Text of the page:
- It is most commonly seen following radioiodine therapy in patients with Graves disease, or following external beam radiotherapy for head and neck cancers.
- Patients present with pain in the thyroid region and thyrotoxicosis (due to the release of T3 and T4 following rapid destruction of thyroid tissue).
- Secondary malignancy or leukemia
- Dry mouth (xerostomia)
- Radiation-induced thyroiditis: a form of acute thyroiditis that occurs a few days after the thyroid gland is exposed to radiation
Thyroid surgery 
The efficacy of antithyroid drugs and RAIA has reduced the need for thyroid surgery.
- Large goiters (≥ 80 g) or obstructive symptoms
- Confirmed or suspected thyroid malignancy
Graves disease with: 
- Concomitant primary hyperparathyroidism or periodic paralysis
- Moderate to severe active Graves ophthalmopathy 
- Toxic MNG or toxic adenoma with: concomitant primary hyperparathyroidism, insufficient RAIA, or retrosternal extension
- Other: large thyroid nodules , refractory amiodarone-induced thyrotoxicosis , planned pregnancy within next 6 months , or patient preference
- Severe comorbidities that influence surgical risk
Preparation for surgery
- Achieving euthyroidism prior to surgery: preoperative application of antithyroid drugs (and beta blockers if necessary) for at least 4–8 weeks if possible (see “Symptomatic therapy for thyrotoxicosis” and “Antithyroid drugs for thyrotoxicosis” for doses).
- Patients with Graves disease: potassium iodide solution; for 10 days preoperatively (harnesses the Wolff-Chaikoff effect)
- Hypocalcemia risk: Replete calcium and 25-hydroxy vitamin D as needed
- Urgent surgery or antithyroid drug allergy/intolerance: Consider adding corticosteroids and cholestyramine in consultation with a specialist. 
- Graves disease; or toxic MNG: near-total or total thyroidectomy
- Isolated toxic adenoma: lobectomy
- See also “Procedure/application” in “Thyroid surgery.”
- Wean beta blockers
- Measure serum calcium and PTH levels
Special patient groups
Hyperthyroidism in pregnancy
- Epidemiology: Hyperthyroidism is rare in pregnancy (< 0.5% of cases).
- Etiology: Graves disease and β-hCG-mediated hyperthyroidism are the most common causes.
- β-hCG molecule has a similar structure to that of the TSH molecule.
- β-hCG binds to TSH receptors of the thyroid gland → thyroid stimulation → hyperthyroidism
- Graves disease: signs of hyperthyroidism, ophthalmopathy
β-hCG-mediated hyperthyroidism can cause:
- Subclinical hyperthyroidism
- Overt (severe) hyperthyroidism in cases of hydatidiform moles/choriocarcinoma (see “Gestational trophoblastic disease”)
- Diagnosis: same as in nonpregnant patients, but nuclear medicine thyroid scan is contraindicated
- Propylthiouracil , methimazole
- Beta blockers
- Surgery: if medication cannot be tolerated; safest in second trimester
- Complications: if left untreated → miscarriage, stillbirth, preeclampsia, premature labor, cardiac failure, low birth weight, neonatal hyperthyroidism (see below)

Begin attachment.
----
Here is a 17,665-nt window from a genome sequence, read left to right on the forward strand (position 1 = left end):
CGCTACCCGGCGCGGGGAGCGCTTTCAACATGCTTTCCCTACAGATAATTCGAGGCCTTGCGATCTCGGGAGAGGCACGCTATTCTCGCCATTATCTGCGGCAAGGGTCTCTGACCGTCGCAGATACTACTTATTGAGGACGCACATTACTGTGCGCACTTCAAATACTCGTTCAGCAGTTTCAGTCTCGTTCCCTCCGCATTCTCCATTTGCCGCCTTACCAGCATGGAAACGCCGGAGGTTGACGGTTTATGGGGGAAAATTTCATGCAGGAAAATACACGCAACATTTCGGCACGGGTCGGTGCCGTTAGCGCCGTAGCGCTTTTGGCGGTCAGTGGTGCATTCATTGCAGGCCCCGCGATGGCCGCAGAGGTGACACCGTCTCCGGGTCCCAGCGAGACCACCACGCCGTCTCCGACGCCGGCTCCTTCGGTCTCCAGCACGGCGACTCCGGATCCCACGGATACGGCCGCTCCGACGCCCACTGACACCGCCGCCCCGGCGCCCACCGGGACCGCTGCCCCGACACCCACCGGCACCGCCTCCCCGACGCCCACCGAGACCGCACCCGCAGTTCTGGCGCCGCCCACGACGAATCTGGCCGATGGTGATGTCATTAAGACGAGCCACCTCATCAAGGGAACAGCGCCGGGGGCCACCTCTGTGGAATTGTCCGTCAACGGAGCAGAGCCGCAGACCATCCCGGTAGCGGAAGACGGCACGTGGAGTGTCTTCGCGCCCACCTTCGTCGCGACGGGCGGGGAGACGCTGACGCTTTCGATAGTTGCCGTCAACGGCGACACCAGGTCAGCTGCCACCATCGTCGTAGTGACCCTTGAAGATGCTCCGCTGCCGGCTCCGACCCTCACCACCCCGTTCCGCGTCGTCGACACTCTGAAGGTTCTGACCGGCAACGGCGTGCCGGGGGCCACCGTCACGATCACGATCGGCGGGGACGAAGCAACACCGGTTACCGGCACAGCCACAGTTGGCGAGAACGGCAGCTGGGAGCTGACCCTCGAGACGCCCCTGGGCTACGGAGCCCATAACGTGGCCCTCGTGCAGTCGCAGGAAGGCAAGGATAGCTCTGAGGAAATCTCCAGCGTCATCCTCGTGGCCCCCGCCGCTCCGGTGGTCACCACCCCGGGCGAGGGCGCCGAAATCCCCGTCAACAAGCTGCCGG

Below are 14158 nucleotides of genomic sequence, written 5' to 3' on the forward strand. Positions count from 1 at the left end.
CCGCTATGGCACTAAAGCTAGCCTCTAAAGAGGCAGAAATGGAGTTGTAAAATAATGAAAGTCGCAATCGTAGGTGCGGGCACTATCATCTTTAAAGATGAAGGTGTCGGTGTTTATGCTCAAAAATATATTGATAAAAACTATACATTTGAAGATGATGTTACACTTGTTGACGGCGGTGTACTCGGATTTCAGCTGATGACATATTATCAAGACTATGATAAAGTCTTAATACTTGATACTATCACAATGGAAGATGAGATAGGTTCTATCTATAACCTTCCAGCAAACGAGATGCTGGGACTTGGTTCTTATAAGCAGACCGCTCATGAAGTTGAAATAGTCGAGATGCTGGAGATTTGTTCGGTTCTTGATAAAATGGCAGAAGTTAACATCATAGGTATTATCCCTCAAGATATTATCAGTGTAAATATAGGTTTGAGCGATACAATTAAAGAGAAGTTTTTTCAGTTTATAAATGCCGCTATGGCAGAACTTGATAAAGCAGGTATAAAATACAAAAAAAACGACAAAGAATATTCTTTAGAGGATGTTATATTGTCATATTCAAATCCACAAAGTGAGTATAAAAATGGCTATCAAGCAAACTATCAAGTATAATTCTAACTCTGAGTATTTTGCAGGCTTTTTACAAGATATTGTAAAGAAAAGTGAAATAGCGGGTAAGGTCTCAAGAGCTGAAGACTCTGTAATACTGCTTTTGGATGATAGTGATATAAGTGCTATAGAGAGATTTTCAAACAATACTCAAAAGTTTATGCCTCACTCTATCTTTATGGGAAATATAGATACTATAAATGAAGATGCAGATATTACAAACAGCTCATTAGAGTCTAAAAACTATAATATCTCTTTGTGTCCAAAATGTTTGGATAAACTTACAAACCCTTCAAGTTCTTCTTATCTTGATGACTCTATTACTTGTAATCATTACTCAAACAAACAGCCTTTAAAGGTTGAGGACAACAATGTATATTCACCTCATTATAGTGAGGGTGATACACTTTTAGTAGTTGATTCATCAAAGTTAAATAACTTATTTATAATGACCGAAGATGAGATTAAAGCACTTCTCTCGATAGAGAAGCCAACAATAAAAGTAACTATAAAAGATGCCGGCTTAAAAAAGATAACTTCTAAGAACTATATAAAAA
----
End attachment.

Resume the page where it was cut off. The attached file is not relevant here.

Suspect a molar pregnancy or choriocarcinoma if severe hyperthyroidism manifests during pregnancy!
- Occurs in ∼ 5% of babies born to mothers with Graves disease
- Etiology: transplacental passage of maternal TRAbs
- Hyperthyroidism: irritability, restlessness, tachycardia, diaphoresis, hyperphagia, poor weight gain, diffuse goiter (can cause tracheal compression), microcephaly (due to craniosynostosis)
- May arise directly after birth or delayed up to 10 days later as a result of transplacental maternal antithyroid medication (including propylthiouracil or carbimazole)
- Neonatal Graves disease resolves within 1–3 months
- Infants with symptomatic hyperthyroidism: methimazole and propranolol
- Complications: Untreated symptomatic hyperthyroidism in infants can cause cardiac failure and intellectual disability.
- Definition: thyrotoxicosis due to excessive intake of thyroid hormone
- Therapeutic: suppressive doses of thyroid hormones for thyroid cancer treatment
- Patients with psychiatric disorders, like Munchausen syndrome
- People who are trying to lose weight
- Accidental ingestion (primarily in children)
- Dietary supplement overdose
- Clinical features: symptoms of thyrotoxicosis but no goiter
- Low/undetectable TSH, high levels of T4/T3, low Tg levels
- Low RAI uptake in scintigraphy
- Taper and stop the exogenous thyroid hormone.
- Beta blockers: if symptoms are severe
- Cholestyramine: binds to T3 and T4 in the intestine and interrupts the enterohepatic circulation
- An acute exacerbation of hyperthyroidism that results in a life-threatening hypermetabolic state.
- Also known as thyrotoxic crisis
- Thyroid surgery
- Exogenous iodine from contrast media or amiodarone
- Discontinuation of antithyroid medication
Stress-related catecholamine surge
- Nonthyroidal surgery
- Anesthesia induction